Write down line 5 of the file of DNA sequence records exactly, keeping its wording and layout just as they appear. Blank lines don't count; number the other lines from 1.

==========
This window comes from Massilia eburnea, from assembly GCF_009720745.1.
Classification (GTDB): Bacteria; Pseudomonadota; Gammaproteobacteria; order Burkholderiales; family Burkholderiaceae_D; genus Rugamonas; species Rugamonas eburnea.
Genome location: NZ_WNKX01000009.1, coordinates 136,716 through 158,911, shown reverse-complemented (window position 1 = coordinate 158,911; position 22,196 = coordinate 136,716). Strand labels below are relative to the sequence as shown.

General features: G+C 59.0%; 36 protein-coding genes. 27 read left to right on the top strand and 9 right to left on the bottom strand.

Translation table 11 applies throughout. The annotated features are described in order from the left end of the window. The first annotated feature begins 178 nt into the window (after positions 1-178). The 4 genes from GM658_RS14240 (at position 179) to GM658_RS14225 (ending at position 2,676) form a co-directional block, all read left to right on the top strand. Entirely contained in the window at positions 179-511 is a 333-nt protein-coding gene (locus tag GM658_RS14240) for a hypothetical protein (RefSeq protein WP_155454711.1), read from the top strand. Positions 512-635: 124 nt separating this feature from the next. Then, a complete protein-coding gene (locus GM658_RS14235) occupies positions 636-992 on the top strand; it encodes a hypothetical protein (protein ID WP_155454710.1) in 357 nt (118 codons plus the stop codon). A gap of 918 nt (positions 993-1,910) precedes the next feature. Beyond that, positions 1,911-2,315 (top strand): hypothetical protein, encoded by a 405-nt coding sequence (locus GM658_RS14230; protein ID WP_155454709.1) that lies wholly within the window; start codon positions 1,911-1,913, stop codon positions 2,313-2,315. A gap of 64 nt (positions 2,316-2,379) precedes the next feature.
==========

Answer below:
Translation table 11 applies throughout. The annotated features are described in order from the left end of the window. The first annotated feature begins 178 nt into the window (after positions 1-178). The 4 genes from GM658_RS14240 (at position 179) to GM658_RS14225 (ending at position 2,676) form a co-directional block, all read left to right on the top strand. Entirely contained in the window at positions 179-511 is a 333-nt protein-coding gene (locus tag GM658_RS14240) for a hypothetical protein (RefSeq protein WP_155454711.1), read from the top strand. Positions 512-635: 124 nt separating this feature from the next. Then, a complete protein-coding gene (locus GM658_RS14235) occupies positions 636-992 on the top strand; it encodes a hypothetical protein (protein ID WP_155454710.1) in 357 nt (118 codons plus the stop codon). A gap of 918 nt (positions 993-1,910) precedes the next feature. Beyond that, positions 1,911-2,315 (top strand): hypothetical protein, encoded by a 405-nt coding sequence (locus GM658_RS14230; protein ID WP_155454709.1) that lies wholly within the window; start codon positions 1,911-1,913, stop codon positions 2,313-2,315. A gap of 64 nt (positions 2,316-2,379) precedes the next feature.